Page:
Our God, Eager to Save

Posted January 10, 2010

Tomohisa had reached a coveted status in Japan’s vertically-ordered society: medical doctor. Along with the status came wealth, which he used to buy the affection of women…and lots of booze. His selfishness blinded... [Read More]

The Humbled Tsunami

Posted December 2, 2011

When the warning sirens went off, residents in a south Sendai neighborhood fled to the local school. Together with panicked children still in class they climbed to the rooftop. Some 600 altogether... [Read More]

Japanese Get "Bach" Hope

Posted September 21, 2011

Who would have thought Bach would be involved in 21st century mission work in Japan? I have frequently read with interest of the strong connection between classical music (particularly J.S. Bach) and Japanese interest... [Read More]

Tsunami Ground Zero

Posted April 7, 2011

I still haven't returned from tsunami ground zero. That is to say, although I've been back several days already, the reality of the scene is still with me. The incredible amounts of mud in once beautiful homes... [Read More]

"Nice Try, Kevin" File

Posted February 9, 2011

This one goes into the "Nice try, Kevin" file. I just thought it was a nice-looking bunch of flowers in the storefront and, on the spur of the moment, decided Kaori deserved to enjoy them. Chrysanthemums, however, are... [Read More]

The Gulliver Complex

Posted November 9, 2007

I'm a giant again. Well, not really. But it sure feels like it again since returning from the States. The first sign was bumping my head in the shuttle bus from the airport. By habit, I normally duck my head through any... [Read More]

Foreigners Don't Get the Point

Posted January 31, 2010

I'm standing in line at a drugstore with other shoppers. The woman in front of me has just pulled out a business card file. Hurriedly she flips through at least a hundred or more cards searching for the right one. It's a... [Read More]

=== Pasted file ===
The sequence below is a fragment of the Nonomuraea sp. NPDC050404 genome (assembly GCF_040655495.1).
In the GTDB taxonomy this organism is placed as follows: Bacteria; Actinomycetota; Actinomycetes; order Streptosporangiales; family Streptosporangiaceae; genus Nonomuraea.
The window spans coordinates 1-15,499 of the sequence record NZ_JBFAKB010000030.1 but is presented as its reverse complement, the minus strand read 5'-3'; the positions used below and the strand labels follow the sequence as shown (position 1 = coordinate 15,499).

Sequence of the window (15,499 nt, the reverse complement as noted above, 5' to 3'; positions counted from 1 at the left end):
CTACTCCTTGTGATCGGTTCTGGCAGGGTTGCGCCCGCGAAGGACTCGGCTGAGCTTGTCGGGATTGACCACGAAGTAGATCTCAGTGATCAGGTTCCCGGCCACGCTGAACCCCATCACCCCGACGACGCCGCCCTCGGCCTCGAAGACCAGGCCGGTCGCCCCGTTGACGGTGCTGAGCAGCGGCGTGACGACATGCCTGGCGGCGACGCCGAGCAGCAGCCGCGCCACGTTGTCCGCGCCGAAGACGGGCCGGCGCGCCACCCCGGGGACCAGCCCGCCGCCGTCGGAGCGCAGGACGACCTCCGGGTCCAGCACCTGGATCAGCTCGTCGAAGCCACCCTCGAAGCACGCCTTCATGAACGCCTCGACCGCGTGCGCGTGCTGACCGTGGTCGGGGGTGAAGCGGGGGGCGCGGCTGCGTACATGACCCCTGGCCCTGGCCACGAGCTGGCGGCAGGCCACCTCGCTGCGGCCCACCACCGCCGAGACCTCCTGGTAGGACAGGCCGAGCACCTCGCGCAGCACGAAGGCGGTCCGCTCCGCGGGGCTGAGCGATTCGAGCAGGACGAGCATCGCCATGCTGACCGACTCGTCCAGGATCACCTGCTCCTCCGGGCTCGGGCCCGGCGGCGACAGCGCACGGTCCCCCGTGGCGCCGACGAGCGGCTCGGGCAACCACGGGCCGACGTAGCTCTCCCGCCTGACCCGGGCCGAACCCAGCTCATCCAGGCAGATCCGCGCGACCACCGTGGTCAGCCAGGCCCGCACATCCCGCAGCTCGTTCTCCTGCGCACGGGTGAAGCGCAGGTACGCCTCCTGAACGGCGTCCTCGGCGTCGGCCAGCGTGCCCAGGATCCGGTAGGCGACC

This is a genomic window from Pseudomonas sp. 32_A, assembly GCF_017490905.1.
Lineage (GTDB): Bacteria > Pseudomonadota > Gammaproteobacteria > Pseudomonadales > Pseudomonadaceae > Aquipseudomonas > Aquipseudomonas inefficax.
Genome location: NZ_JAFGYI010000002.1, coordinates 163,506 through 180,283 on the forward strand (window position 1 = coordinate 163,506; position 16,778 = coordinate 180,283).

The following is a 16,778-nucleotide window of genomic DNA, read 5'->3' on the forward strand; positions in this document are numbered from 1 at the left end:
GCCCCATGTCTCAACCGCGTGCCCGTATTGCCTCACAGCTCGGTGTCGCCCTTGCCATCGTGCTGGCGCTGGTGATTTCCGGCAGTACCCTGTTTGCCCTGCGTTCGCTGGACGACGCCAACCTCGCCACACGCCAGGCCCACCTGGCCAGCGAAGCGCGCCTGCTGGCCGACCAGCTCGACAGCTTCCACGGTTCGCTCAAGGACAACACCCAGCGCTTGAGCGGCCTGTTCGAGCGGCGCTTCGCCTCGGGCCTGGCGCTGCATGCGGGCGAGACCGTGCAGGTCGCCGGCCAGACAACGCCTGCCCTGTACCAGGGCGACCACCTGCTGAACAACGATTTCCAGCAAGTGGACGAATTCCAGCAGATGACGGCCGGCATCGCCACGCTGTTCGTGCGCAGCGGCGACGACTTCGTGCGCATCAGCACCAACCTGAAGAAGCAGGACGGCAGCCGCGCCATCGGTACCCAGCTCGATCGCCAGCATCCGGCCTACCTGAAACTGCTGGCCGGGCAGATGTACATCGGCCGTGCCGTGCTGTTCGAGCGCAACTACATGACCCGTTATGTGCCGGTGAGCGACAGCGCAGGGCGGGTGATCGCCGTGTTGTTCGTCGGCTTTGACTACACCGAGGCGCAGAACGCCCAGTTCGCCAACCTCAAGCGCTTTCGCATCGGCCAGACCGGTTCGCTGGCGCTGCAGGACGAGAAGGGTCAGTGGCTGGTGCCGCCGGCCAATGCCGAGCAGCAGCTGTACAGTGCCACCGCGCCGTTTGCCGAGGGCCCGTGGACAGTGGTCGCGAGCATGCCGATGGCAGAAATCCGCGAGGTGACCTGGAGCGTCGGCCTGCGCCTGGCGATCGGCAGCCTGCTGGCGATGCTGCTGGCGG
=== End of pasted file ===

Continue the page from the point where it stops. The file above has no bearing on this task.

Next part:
More Powerful than Bombs

Posted July 5, 2008

Fuchida grew up loving his native Japan and hating the United States, which treated Asian immigrants harshly in the first half of the twentieth century. Fuchida attended a military academy, joined Japan's... [Read More]

Ready?

Posted September 14, 2010

I'd been putting it off. Although I knew it was important, taking inventory of our earthquake and disaster gear just wasn't getting done. Japan rests along the "ring of fire" in the Pacific ocean, a stretch of area that is... [Read More]

150 Years Later

Posted March 17, 2009

This spring marks the 150th anniversary of Protestant Christianity in Japan. The first protestant missionaries set foot in the port of Yokohama back in 1859. Now they were real church planters -- overcoming all... [Read More]

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I for Japan. Japan for the World. The World for Christ. And All for the Glory of God.

— Kanzo Uchimura, Japanese Evangelist

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Rambling Notes from Japan

Here are some blog posts that we hope will make you feel a part of things, and help you understand how to pray better for us and Japan. Please see our external blog in Blogger, if this page does not display correctly.

Back "Home" Again

We've arrived back in Indiana safe and sound for a couple weeks of needed break from ministry in Japan. Kaori was able to get a stamp in her visa that maintains her permanent residence in the States. We also learned that missionaries may be exempt from needing to return every two years to make this happen. Hmmm. We'll have to research that one a little more. No matter, we are grateful for the time to be in the States together with family and supporters, and all things very familiar, yet strangely different.

It is that last point that bears emphasizing. After two years away from the States, we expect things to be different upon our return. But along with that feeling is a general sense of disconnect with things that is hard to pinpoint exactly. There is the sense of being a foreigner to your own culture that always manages to sneak up and surprise me when we return home after a period of time like this. Slight reverse culture shock is part of that, but there is more. Slowly my point of reference and identification has drifted away from the North American axis, to points east...far east. It's only upon coming back and scraping against my own home culture again that I come to realize how lengths of time in Japan have changed me.

Well, enough with the introspection for now. There are many things to do during our three week stay. Justen is going back to Lansing Christian for a week to reconnect with his school pals. Kaori and I are speaking in four different churches, and connecting with many more people. Phone calls and personal matters. Shopping and family. It all takes a bit of time. But we relish this great fall weather to experience it all in. More later.